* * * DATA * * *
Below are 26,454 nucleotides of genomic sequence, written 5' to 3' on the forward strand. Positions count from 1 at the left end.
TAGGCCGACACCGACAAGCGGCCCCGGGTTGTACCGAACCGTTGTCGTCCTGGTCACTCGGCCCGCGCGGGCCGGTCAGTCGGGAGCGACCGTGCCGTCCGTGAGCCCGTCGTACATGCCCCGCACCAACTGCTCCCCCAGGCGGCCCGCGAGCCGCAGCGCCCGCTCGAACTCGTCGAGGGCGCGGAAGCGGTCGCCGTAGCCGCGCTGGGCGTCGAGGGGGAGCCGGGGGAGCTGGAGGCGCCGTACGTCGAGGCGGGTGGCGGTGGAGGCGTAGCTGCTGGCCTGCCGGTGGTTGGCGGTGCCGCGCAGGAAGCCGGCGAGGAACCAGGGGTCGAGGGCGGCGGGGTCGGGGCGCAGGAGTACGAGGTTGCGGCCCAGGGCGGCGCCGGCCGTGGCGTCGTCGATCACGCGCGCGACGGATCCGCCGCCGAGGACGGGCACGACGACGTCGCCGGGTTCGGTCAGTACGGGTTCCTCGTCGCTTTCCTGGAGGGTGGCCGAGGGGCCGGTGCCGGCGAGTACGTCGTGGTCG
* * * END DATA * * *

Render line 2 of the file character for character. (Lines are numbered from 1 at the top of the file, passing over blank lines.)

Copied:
TAGGCCGACACCGACAAGCGGCCCCGGGTTGTACCGAACCGTTGTCGTCCTGGTCACTCGGCCCGCGCGGGCCGGTCAGTCGGGAGCGACCGTGCCGTCCGTGAGCCCGTCGTACATGCCCCGCACCAACTGCTCCCCCAGGCGGCCCGCGAGCCGCAGCGCCCGCTCGAACTCGTCGAGGGCGCGGAAGCGGTCGCCGTAGCCGCGCTGGGCGTCGAGGGGGAGCCGGGGGAGCTGGAGGCGCCGTACGTCGAGGCGGGTGGCGGTGGAGGCGTAGCTGCTGGCCTGCCGGTGGTTGGCGGTGCCGCGCAGGAAGCCGGCGAGGAACCAGGGGTCGAGGGCGGCGGGGTCGGGGCGCAGGAGTACGAGGTTGCGGCCCAGGGCGGCGCCGGCCGTGGCGTCGTCGATCACGCGCGCGACGGATCCGCCGCCGAGGACGGGCACGACGACGTCGCCGGGTTCGGTCAGTACGGGTTCCTCGTCGCTTTCCTGGAGGGTGGCCGAGGGGCCGGTGCCGGCGAGTACGTCGTGGTCG